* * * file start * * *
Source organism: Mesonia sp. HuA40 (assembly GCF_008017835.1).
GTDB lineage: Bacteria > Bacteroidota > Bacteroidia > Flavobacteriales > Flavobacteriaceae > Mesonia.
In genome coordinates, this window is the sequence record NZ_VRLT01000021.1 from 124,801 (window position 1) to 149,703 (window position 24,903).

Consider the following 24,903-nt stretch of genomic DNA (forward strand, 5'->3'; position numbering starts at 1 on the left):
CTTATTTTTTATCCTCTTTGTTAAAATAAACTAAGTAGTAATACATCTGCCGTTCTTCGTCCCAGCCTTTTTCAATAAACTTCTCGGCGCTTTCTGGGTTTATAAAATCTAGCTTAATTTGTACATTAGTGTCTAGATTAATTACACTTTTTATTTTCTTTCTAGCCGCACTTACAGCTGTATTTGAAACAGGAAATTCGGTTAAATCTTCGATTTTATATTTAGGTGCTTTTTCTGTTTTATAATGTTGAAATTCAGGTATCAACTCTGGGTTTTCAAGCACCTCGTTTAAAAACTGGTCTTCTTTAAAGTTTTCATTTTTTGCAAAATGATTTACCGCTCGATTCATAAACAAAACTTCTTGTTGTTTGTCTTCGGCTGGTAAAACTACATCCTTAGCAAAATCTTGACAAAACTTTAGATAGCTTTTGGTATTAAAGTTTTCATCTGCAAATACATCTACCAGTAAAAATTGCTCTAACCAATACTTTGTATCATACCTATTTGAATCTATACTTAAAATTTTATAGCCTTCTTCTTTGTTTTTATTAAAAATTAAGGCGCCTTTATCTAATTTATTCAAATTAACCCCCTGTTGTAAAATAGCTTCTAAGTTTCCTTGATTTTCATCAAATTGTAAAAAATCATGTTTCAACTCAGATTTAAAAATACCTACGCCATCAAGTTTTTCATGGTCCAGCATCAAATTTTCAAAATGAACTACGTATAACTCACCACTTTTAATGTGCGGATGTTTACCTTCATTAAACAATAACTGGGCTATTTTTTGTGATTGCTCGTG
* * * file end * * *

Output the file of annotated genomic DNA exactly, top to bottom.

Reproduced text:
Source organism: Mesonia sp. HuA40 (assembly GCF_008017835.1).
GTDB lineage: Bacteria > Bacteroidota > Bacteroidia > Flavobacteriales > Flavobacteriaceae > Mesonia.
In genome coordinates, this window is the sequence record NZ_VRLT01000021.1 from 124,801 (window position 1) to 149,703 (window position 24,903).

Consider the following 24,903-nt stretch of genomic DNA (forward strand, 5'->3'; position numbering starts at 1 on the left):
CTTATTTTTTATCCTCTTTGTTAAAATAAACTAAGTAGTAATACATCTGCCGTTCTTCGTCCCAGCCTTTTTCAATAAACTTCTCGGCGCTTTCTGGGTTTATAAAATCTAGCTTAATTTGTACATTAGTGTCTAGATTAATTACACTTTTTATTTTCTTTCTAGCCGCACTTACAGCTGTATTTGAAACAGGAAATTCGGTTAAATCTTCGATTTTATATTTAGGTGCTTTTTCTGTTTTATAATGTTGAAATTCAGGTATCAACTCTGGGTTTTCAAGCACCTCGTTTAAAAACTGGTCTTCTTTAAAGTTTTCATTTTTTGCAAAATGATTTACCGCTCGATTCATAAACAAAACTTCTTGTTGTTTGTCTTCGGCTGGTAAAACTACATCCTTAGCAAAATCTTGACAAAACTTTAGATAGCTTTTGGTATTAAAGTTTTCATCTGCAAATACATCTACCAGTAAAAATTGCTCTAACCAATACTTTGTATCATACCTATTTGAATCTATACTTAAAATTTTATAGCCTTCTTCTTTGTTTTTATTAAAAATTAAGGCGCCTTTATCTAATTTATTCAAATTAACCCCCTGTTGTAAAATAGCTTCTAAGTTTCCTTGATTTTCATCAAATTGTAAAAAATCATGTTTCAACTCAGATTTAAAAATACCTACGCCATCAAGTTTTTCATGGTCCAGCATCAAATTTTCAAAATGAACTACGTATAACTCACCACTTTTAATGTGCGGATGTTTACCTTCATTAAACAATAACTGGGCTATTTTTTGTGATTGCTCGTG